I liked having a physical book because it freed up screen space during quizzes and while working on homework. I found it helpful to read on paper, practice in a notebook, and really work problems over and over until I had the process down cold. (That’s just my personal preference; I seem to retain more if I read and work on paper.)

CS271 tip #2: Make yourself some worksheets and grade yourself

Speaking of rote memorization and brute-force practice, I highly recommend making yourself some worksheets out of the weekly self-checks and bi-weekly quizzes. Print them out and work through them (over and over) until you can do all of them quickly and perfectly.

This technique was time-consuming but it went a long way to cementing the steps to solving all the various types of CS271 problems. As I mentioned earlier, the homework is borderline useless for the exams. The exams draw their questions almost entirely from the weekly self-checks and bi-weekly quizzes.

The exams tend to layer multiple concepts together into one question and they’re autograded, not graded by a potentially generous TA, so your goal for CS271’s tests should be to become very fast at solving every kind of problem you encounter in the practice materials.

CS271 tip #3: Get a binary/hex calculator

The Casio fx-115ES can do math in binary and hex: addition, subtraction, and conversions between binary/hex and back again.

I had no idea this kind of calculator even existed and the course materials make no mention of it. Frustratingly, I only found out about it through the class’s Slack chat. I was doing conversions by hand like a total chump, which would have cost me dearly on the midterm either in terms of time spent or stupid mistakes or both. The hex and binary questions on the exam were made trivial by having this calculator. I don’t know why the syllabus doesn’t open with “GET THIS CALCULATOR”.

As an alternative to the physical calculator, the course lets you use your operating system’s built-in calculator. (I did this course’s work on my PC but I take tests via ProctorU on Macbook since that’s where my webcam is, so I preferred the physical calculator over having to get familiar with multiple OS calculators.)

CS271 tip #4: Pack that cheat sheet to the density of a neutron star

I made mine in Google Docs, which will let you pick a font size as small as 6 (you have to type it in, it’s not in the dropdown).

One side of my CS271 cheat sheet – the back side was all code examples.

I don’t care for exam cheat sheets. I think allowing cheat sheets drives students to put their efforts into guessing what details should be on the sheet, which sets the student up for an inevitable wave of frustration and disappointment when they realize 2 seconds into the exam that they guessed wrong. Letting students bring a cheat sheet seems to inspire instructors feel free to ask all kinds of minutia-focused questions instead of testing for a more general understanding of the concepts.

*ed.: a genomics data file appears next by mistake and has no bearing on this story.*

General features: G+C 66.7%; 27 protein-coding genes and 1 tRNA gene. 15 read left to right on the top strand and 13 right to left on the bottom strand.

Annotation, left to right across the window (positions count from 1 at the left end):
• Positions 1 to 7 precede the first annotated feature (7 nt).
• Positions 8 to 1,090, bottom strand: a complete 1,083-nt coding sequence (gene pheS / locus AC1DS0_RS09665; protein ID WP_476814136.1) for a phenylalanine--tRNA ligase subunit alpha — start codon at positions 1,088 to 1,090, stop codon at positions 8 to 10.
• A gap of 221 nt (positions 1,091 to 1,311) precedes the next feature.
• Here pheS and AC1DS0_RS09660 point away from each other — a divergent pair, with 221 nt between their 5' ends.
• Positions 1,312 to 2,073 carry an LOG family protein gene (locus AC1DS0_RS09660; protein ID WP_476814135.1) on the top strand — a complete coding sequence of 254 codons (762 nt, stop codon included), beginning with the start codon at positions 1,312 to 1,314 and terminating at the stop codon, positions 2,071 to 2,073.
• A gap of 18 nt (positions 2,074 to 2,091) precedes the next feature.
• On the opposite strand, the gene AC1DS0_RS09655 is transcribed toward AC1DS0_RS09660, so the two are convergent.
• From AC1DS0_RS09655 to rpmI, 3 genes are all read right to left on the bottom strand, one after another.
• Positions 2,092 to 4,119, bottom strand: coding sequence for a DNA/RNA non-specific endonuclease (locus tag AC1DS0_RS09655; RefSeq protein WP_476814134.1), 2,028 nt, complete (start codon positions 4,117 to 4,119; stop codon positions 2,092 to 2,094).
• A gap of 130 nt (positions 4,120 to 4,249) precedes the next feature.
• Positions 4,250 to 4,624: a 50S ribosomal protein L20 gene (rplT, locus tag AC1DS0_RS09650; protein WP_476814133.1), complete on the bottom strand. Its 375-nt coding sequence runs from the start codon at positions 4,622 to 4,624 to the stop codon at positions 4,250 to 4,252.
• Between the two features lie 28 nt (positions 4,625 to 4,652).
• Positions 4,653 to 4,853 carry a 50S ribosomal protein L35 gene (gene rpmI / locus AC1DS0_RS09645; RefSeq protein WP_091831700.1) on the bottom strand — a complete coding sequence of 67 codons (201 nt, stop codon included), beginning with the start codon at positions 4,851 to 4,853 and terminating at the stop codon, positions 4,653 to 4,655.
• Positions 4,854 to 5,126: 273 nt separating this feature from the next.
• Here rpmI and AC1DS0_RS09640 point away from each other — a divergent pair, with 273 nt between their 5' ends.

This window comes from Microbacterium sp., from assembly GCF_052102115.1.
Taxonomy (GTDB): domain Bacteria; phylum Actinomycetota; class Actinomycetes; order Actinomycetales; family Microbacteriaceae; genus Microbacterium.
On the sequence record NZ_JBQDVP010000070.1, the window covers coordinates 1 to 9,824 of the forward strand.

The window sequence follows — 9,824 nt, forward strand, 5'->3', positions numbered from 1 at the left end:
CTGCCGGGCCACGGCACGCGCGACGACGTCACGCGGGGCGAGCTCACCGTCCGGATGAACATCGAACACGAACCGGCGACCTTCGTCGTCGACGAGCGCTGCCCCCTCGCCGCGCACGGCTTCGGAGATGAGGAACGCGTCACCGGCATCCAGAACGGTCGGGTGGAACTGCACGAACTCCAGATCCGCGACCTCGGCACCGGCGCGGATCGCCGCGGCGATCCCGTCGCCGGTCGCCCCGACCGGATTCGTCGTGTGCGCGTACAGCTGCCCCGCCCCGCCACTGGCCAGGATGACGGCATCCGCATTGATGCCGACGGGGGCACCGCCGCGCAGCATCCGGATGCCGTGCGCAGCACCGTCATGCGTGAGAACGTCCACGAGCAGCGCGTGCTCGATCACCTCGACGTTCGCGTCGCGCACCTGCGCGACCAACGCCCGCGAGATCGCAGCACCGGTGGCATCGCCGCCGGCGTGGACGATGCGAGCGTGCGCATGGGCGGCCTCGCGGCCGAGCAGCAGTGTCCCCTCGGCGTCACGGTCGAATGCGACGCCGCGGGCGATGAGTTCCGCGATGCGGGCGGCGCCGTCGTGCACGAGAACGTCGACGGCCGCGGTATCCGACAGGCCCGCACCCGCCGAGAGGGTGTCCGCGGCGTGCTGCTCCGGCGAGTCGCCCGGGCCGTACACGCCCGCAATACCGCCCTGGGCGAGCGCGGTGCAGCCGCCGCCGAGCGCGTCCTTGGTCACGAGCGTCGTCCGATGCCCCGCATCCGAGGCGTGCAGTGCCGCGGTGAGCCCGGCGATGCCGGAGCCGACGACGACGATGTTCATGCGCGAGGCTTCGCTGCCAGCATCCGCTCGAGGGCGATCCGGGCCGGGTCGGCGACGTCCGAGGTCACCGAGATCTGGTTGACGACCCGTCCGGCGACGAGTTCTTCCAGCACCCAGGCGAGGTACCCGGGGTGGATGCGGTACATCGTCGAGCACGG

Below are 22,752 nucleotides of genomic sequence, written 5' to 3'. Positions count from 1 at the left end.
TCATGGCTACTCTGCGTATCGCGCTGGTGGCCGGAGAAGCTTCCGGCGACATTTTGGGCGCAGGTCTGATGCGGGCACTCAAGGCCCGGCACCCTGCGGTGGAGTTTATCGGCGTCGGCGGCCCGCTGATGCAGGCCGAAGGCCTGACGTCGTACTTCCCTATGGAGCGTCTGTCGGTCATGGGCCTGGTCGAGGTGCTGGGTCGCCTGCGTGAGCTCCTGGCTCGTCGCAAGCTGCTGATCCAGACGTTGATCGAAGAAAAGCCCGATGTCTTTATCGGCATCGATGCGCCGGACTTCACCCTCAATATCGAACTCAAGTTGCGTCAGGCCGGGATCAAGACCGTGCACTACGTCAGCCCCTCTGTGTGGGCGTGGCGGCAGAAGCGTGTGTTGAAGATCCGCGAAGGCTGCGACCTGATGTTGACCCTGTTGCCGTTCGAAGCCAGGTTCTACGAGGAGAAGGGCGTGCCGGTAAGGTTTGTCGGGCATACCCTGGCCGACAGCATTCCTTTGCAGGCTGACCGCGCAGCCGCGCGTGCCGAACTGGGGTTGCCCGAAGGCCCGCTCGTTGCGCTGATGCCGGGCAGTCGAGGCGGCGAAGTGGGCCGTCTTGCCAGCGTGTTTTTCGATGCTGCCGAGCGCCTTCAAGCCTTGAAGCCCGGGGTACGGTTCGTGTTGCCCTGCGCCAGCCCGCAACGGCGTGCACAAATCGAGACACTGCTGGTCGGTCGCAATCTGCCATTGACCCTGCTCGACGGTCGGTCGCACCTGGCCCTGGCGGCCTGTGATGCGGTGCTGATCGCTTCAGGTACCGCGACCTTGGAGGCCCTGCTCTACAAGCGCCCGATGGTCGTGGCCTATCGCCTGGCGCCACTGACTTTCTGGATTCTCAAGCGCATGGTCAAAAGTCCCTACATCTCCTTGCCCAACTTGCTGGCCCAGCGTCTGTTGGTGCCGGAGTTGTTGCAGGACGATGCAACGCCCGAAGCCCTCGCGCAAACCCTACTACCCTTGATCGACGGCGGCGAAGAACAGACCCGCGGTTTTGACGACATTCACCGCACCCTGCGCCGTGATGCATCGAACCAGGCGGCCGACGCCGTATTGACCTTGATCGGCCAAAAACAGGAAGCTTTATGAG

But… nobody asked my opinion, and I doubt the cheat sheets are going away any time soon, so my advice here is to pack your sheet as full as you can get it. I think a good cheat sheet for CS271’s midterm and final would be at least 50% code examples, which is what the back side of my sheet was full of.

CS271 tip #5: The extra credit on the homework was generally a waste of time for me

I tried to do the extra credit (of which there are 1-3 points up for grabs on every bi-weekly assignment), but for the most part I found the extra credit opportunities frustrating and almost as time-consuming as the rest of the assignment itself. Your mileage may vary, but I should’ve spent the time on worksheet drills instead.

CS271 tip #6: If I could do one thing differently…

I’d spend more time studying all the nuances of what happens in the system stack while a program runs a loop. Here’s me practicing on a whiteboard, but despite all this preparation I still think this is where I lost points on the exam. I was probably off by 4 on some memory address or miscounted loops somewhere.

And that’s it for CS271! I’m glad I’m done with it; I’ve heard it’s one of the tougher courses and for me, that was definitely true. I worked very hard in this class and I advise all future students to do the same. The tests are no joke and your ability to track and manage tiny details will be tested like never before.

Next up: CS290 – Web Development. See you all next quarter!